Faith, Hope, and Charity

I would like to propose what I believe is the solution to a major source of misunderstanding between Catholics and Protestants on the one hand, and theologians and exegetes on the other.

Christ Sleeping Through the Storm at Sea by Tissot

The three virtues of faith, hope, and charity constitute the core of the human response to the Incarnation. No one had ever brought them together before St. Paul made the famous declaration: “Faith, hope, love remain, these three. But the greatest of these is love” (1 Cor 13:13). Ancient philosophers such as Aristotle and Cicero had drawn up portraits of the virtuous man, but never even thought of including anything comparable to these three elements, which are distinctively characteristic of the Christian life. Faith is the fundamental act by which we recognize Jesus as the Christ or Messiah. Hope is our reliance on his saving power. The love of charity is at one and the same time our response to his love, which brought him to us, and our way of communicating his love to our brothers and sisters.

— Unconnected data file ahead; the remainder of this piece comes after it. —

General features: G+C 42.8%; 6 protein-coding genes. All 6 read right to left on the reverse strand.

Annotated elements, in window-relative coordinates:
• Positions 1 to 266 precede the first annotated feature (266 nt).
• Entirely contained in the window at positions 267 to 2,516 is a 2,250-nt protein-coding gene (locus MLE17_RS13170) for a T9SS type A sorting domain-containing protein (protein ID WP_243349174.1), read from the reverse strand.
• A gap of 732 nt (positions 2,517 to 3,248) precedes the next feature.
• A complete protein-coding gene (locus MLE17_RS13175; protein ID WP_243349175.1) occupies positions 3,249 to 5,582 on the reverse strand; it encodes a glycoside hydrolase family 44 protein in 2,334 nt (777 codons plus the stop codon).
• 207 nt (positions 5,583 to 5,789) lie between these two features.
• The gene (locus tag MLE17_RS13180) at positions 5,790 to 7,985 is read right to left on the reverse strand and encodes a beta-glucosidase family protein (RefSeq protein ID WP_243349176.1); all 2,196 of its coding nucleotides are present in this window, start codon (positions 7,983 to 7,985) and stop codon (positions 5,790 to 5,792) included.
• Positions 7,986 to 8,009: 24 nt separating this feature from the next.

The third member of this triad, which St. Paul calls agape, is translated into English sometimes as love and sometimes as charity. There are advantages and disadvantages in both of these renderings. Here, it is enough to note that what our human language is seeking to express is undoubtedly a form of love, but one that needs to be distinguished from ordinary human love.  A more difficult problem, which I wish to focus on here, has to do with the place of hope in this triad. Jesus speaks often of faith (“Your faith has saved you. . .”), and very emphatically about love (“. . . the first and the greatest commandment”), but never singles out hope.  At first glance, it might seem as though hope were an addition made by St. Paul.